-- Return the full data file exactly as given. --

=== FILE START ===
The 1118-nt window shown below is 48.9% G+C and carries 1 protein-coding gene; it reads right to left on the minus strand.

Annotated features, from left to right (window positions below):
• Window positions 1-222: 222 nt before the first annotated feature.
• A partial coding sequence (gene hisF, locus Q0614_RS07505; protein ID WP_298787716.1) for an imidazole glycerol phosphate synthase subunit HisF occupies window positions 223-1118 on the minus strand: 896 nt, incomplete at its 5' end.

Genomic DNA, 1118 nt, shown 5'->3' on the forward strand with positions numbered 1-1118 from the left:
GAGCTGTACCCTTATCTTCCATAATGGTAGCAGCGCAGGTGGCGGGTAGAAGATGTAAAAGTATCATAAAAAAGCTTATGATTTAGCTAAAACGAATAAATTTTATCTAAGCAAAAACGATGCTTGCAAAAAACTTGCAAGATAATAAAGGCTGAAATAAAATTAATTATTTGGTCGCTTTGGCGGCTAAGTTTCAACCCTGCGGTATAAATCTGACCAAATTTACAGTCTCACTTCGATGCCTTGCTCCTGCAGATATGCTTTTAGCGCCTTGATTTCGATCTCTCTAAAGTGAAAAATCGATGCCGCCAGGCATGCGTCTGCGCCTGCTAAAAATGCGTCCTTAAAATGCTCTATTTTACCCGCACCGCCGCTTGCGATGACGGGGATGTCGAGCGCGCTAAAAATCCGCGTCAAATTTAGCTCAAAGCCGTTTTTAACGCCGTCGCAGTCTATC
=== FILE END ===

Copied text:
The 1118-nt window shown below is 48.9% G+C and carries 1 protein-coding gene; it reads right to left on the minus strand.

Annotated features, from left to right (window positions below):
• Window positions 1-222: 222 nt before the first annotated feature.
• A partial coding sequence (gene hisF, locus Q0614_RS07505; protein ID WP_298787716.1) for an imidazole glycerol phosphate synthase subunit HisF occupies window positions 223-1118 on the minus strand: 896 nt, incomplete at its 5' end.

Genomic DNA, 1118 nt, shown 5'->3' on the forward strand with positions numbered 1-1118 from the left:
GAGCTGTACCCTTATCTTCCATAATGGTAGCAGCGCAGGTGGCGGGTAGAAGATGTAAAAGTATCATAAAAAAGCTTATGATTTAGCTAAAACGAATAAATTTTATCTAAGCAAAAACGATGCTTGCAAAAAACTTGCAAGATAATAAAGGCTGAAATAAAATTAATTATTTGGTCGCTTTGGCGGCTAAGTTTCAACCCTGCGGTATAAATCTGACCAAATTTACAGTCTCACTTCGATGCCTTGCTCCTGCAGATATGCTTTTAGCGCCTTGATTTCGATCTCTCTAAAGTGAAAAATCGATGCCGCCAGGCATGCGTCTGCGCCTGCTAAAAATGCGTCCTTAAAATGCTCTATTTTACCCGCACCGCCGCTTGCGATGACGGGGATGTCGAGCGCGCTAAAAATCCGCGTCAAATTTAGCTCAAAGCCGTTTTTAACGCCGTCGCAGTCTATC